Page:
In a few pages he laid the foundations for understanding the evolution of memes. He discussed their propagation by jumping from brain to brain, likened them to parasites infecting a host, treated them as physically realised living structures, and showed how mutually assisting memes will gang together in groups just as genes do. Most important, he treated the meme as a replicator in its own right. He complained that many of his colleagues seemed unable to accept the idea that memes would spread for their own benefit, independently of any benefit to the genes. “In the last analysis they wish always to go back to `biological advantage'” to answer questions about human behaviour. Yes, he agreed, we got our brains for biological (genetic) reasons but now we have them a new replicator has been unleashed. “Once this new evolution begins, it will in no necessary sense be subservient to the old” (Dawkins, 1976, 193-4). In other words, memetic evolution can now take off without regard to its effects on the genes.
If Dawkins is right then human life is permeated through and through with memes and their consequences. Everything you have learned by imitation from someone else is a meme. But we must be clear what is meant by the word `imitation’ because our whole understanding of memetics depends on it. Dawkins said that memes jump from “brain to brain via a process which, in the broad sense, can be called imitation.” (1976, p 192). I will also use `imitation’ in the broad sense. So if, for example, a friend tells you a story and you remember the gist and pass it on to someone else then that counts as imitation. You have not precisely imitated your friend’s every action and word, but something (the gist of the story) has been copied from her to you and then on to someone else. This is the `broad sense’ in which we must understand the term `imitation’. If in doubt, remember that something must have been copied.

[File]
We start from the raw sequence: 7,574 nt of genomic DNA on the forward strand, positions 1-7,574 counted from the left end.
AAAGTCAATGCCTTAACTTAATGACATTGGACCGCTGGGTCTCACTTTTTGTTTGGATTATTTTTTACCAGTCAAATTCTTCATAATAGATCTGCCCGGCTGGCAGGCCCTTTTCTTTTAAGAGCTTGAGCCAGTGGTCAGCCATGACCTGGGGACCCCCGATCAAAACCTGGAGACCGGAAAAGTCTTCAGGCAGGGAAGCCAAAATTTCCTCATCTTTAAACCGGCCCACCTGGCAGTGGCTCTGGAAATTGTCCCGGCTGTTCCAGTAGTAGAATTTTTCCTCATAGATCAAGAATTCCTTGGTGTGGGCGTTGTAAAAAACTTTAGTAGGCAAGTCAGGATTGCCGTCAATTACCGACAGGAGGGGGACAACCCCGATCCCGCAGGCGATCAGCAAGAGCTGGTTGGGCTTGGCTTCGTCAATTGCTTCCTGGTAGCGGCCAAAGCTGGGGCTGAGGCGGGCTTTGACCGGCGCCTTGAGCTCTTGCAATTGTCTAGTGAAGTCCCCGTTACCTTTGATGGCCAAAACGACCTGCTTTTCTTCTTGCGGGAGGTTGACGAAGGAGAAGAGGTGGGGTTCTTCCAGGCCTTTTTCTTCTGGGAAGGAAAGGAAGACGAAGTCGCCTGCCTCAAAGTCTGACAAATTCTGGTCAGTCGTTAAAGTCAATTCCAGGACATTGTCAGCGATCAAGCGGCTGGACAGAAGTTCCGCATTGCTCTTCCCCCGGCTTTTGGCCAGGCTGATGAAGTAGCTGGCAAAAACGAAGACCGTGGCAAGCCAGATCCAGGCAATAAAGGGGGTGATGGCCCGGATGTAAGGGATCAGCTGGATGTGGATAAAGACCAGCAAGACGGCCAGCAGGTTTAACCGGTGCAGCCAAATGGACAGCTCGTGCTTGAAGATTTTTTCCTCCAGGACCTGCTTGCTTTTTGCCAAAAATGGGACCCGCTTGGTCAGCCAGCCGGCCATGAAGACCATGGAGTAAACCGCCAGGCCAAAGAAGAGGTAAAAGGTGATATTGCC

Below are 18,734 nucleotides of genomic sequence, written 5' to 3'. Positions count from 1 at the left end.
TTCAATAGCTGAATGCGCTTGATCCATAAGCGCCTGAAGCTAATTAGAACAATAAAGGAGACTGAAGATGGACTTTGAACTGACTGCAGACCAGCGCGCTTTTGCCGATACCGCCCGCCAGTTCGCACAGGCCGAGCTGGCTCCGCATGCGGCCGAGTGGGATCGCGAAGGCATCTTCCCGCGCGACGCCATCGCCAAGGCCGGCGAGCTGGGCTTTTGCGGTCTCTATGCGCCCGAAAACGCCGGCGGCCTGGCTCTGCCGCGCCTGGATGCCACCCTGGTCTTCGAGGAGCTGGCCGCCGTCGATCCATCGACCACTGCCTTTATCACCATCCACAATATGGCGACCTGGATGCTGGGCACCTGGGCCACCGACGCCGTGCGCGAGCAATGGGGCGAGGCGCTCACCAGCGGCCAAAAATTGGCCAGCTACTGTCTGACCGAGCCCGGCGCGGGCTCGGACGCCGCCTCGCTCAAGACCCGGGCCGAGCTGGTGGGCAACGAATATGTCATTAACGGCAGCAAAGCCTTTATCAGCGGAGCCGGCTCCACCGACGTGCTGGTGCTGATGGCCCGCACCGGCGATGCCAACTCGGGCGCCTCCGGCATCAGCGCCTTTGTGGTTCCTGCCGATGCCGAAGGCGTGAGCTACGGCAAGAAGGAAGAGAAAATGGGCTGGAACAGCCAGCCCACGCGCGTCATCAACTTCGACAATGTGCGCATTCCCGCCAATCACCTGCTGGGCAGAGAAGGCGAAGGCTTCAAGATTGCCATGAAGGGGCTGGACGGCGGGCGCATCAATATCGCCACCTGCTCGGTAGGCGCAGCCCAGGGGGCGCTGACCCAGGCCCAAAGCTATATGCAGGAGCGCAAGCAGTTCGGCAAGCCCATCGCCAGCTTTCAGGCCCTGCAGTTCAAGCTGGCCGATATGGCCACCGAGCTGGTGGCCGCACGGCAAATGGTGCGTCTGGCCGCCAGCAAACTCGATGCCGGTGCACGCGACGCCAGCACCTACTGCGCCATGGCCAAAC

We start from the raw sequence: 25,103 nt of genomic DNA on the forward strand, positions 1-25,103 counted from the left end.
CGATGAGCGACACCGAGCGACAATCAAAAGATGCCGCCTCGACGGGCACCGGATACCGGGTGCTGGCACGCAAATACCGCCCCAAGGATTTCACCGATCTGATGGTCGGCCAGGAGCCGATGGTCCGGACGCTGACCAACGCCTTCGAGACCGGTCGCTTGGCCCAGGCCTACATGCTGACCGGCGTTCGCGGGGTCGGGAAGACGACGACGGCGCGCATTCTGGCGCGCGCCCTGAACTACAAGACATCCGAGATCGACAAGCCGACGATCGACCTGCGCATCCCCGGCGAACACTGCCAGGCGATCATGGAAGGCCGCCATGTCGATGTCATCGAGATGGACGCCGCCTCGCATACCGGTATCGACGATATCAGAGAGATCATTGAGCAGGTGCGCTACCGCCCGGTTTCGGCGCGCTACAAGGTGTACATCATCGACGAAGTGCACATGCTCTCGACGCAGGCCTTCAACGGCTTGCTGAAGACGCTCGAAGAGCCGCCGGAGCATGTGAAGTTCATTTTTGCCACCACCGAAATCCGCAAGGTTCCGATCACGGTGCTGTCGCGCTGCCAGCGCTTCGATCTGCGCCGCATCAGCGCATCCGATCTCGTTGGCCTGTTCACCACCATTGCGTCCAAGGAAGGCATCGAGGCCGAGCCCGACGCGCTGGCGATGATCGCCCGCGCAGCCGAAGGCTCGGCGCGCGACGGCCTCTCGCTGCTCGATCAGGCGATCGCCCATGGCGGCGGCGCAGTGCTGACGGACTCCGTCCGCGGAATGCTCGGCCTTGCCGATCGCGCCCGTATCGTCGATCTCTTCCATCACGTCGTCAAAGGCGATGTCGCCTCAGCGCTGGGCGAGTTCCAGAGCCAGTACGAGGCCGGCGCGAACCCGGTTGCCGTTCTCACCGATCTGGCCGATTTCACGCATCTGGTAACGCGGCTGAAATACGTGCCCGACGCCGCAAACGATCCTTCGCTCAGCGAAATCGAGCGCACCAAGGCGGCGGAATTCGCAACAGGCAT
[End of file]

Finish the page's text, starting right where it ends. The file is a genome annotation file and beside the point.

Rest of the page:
Everything that is passed from person to person in this way is a meme. This includes all the words in your vocabulary, the stories you know, the skills and habits you have picked up from others and the games you like to play. It includes the songs you sing and the rules you obey. So, for example, whenever you drive on the left (or the right!), eat curry with lager or pizza and coke, whistle the theme tune from “Neighbours” or even shake hands, you are dealing in memes. Each of these memes has evolved in its own unique way with its own history, but each of them is using your behaviour to get itself copied.
Take the song “Happy Birthday to You”. Millions of people – probably thousands of millions of people the world over – know this tune. Indeed I only have to write down those four words to have a pretty good idea that you may soon start humming it to yourself. Those words affect you, probably quite without any conscious intention on your part, by stirring up a memory you already possess. And where did that come from? Like millions of other people you have acquired it by imitation. Something; some kind of information, some kind of instruction, has become lodged in all those brains so that now we all do the same thing at birthday parties. That something is what we call the meme.
Memes spread themselves around indiscriminately without regard to whether they are useful, neutral or positively harmful to us. A brilliant new scientific idea, or a technological invention may spread because of its usefulness. A song like “Jingle Bells” may spread because it sounds OK, though it is not seriously useful and can definitely get on your nerves. But some memes are positively harmful – like chain letters and pyramid selling, new methods of fraud and false doctrines, ineffective slimming diets and dangerous medical `cures’. Of course the memes don’t care; they are selfish like genes and will simply spread if they can.
Remember that the same shorthand applies to memes as to genes. We can say that memes are `selfish’, that they `don’t care’, that they `want’ to propagate themselves and so on when all we mean is that successful memes are the ones that get copied and spread, while unsuccessful ones do not. This is the sense in which memes `want’ to get copied, `want’ you to pass them on and `don’t care’ what that means to you or your genes.